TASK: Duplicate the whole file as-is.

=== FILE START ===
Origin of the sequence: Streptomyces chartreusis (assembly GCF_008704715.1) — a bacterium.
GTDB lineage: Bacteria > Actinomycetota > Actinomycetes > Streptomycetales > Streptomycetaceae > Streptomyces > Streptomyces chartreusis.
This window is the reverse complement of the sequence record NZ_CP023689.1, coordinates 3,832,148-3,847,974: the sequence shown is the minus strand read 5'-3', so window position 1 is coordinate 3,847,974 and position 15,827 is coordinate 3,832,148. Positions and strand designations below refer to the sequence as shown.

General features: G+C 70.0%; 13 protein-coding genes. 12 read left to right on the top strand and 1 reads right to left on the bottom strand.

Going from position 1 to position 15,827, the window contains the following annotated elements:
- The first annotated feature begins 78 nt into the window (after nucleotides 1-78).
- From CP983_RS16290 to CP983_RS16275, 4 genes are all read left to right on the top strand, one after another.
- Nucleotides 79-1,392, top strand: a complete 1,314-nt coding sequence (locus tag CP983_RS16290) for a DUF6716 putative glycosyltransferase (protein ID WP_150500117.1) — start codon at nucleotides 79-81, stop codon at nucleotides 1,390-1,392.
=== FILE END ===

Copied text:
Origin of the sequence: Streptomyces chartreusis (assembly GCF_008704715.1) — a bacterium.
GTDB lineage: Bacteria > Actinomycetota > Actinomycetes > Streptomycetales > Streptomycetaceae > Streptomyces > Streptomyces chartreusis.
This window is the reverse complement of the sequence record NZ_CP023689.1, coordinates 3,832,148-3,847,974: the sequence shown is the minus strand read 5'-3', so window position 1 is coordinate 3,847,974 and position 15,827 is coordinate 3,832,148. Positions and strand designations below refer to the sequence as shown.

General features: G+C 70.0%; 13 protein-coding genes. 12 read left to right on the top strand and 1 reads right to left on the bottom strand.

Going from position 1 to position 15,827, the window contains the following annotated elements:
- The first annotated feature begins 78 nt into the window (after nucleotides 1-78).
- From CP983_RS16290 to CP983_RS16275, 4 genes are all read left to right on the top strand, one after another.
- Nucleotides 79-1,392, top strand: a complete 1,314-nt coding sequence (locus tag CP983_RS16290) for a DUF6716 putative glycosyltransferase (protein ID WP_150500117.1) — start codon at nucleotides 79-81, stop codon at nucleotides 1,390-1,392.